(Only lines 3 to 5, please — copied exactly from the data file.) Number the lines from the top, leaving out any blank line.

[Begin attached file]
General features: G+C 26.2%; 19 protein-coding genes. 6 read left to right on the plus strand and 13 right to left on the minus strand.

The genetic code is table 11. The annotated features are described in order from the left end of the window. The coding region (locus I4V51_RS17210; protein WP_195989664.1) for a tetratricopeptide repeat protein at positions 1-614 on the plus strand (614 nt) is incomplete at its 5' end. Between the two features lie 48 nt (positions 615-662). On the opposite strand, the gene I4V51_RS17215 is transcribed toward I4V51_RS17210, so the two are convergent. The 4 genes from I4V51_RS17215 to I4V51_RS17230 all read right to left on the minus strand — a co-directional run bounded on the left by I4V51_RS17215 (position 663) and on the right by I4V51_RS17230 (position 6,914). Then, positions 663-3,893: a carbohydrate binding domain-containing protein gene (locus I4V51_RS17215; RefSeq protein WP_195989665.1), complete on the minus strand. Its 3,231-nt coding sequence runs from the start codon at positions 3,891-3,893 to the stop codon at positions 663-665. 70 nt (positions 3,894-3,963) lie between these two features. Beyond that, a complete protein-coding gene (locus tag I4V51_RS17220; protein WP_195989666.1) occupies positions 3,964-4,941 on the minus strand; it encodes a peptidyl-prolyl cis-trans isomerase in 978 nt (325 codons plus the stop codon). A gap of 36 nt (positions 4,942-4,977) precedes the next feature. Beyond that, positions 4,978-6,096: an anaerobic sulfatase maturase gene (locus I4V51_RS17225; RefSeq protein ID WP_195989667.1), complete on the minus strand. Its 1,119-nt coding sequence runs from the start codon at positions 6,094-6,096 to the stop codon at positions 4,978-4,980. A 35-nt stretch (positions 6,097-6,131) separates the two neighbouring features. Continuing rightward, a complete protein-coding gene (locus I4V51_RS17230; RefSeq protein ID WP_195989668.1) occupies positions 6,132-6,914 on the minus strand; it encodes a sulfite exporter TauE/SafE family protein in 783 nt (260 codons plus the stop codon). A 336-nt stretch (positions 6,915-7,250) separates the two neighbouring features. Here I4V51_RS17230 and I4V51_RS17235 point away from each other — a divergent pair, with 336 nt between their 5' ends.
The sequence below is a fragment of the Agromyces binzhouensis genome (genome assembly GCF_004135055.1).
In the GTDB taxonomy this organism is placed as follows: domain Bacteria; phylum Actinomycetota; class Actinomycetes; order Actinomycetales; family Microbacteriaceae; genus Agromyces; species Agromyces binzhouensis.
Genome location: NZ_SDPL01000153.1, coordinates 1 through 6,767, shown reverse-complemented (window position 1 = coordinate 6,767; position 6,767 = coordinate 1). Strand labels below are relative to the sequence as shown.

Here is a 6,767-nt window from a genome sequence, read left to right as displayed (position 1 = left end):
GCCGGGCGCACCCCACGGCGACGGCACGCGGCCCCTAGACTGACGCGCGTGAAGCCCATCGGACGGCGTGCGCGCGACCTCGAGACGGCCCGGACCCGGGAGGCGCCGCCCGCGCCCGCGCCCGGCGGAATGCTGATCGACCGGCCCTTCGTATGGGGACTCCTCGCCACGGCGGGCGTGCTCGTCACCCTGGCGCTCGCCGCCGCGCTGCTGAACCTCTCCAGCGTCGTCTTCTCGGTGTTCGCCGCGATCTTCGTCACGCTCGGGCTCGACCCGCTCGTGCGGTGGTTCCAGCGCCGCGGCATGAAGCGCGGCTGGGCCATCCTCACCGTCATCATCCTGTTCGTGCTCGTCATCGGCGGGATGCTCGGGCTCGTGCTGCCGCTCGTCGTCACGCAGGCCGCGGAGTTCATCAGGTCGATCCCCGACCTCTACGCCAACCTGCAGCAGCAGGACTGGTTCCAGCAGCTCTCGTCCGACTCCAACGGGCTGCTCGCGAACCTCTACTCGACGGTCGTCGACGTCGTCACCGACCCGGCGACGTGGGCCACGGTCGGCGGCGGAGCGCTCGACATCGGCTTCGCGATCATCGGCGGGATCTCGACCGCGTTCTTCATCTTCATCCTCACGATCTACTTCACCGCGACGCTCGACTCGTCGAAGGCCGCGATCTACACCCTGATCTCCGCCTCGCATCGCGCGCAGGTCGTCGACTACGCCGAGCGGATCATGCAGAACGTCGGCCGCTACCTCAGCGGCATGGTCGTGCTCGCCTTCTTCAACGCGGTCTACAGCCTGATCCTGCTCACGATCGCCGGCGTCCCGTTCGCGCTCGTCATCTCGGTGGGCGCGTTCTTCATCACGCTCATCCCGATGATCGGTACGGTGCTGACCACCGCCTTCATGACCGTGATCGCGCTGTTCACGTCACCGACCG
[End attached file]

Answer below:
The sequence below is a fragment of the Agromyces binzhouensis genome (genome assembly GCF_004135055.1).
In the GTDB taxonomy this organism is placed as follows: domain Bacteria; phylum Actinomycetota; class Actinomycetes; order Actinomycetales; family Microbacteriaceae; genus Agromyces; species Agromyces binzhouensis.
Genome location: NZ_SDPL01000153.1, coordinates 1 through 6,767, shown reverse-complemented (window position 1 = coordinate 6,767; position 6,767 = coordinate 1). Strand labels below are relative to the sequence as shown.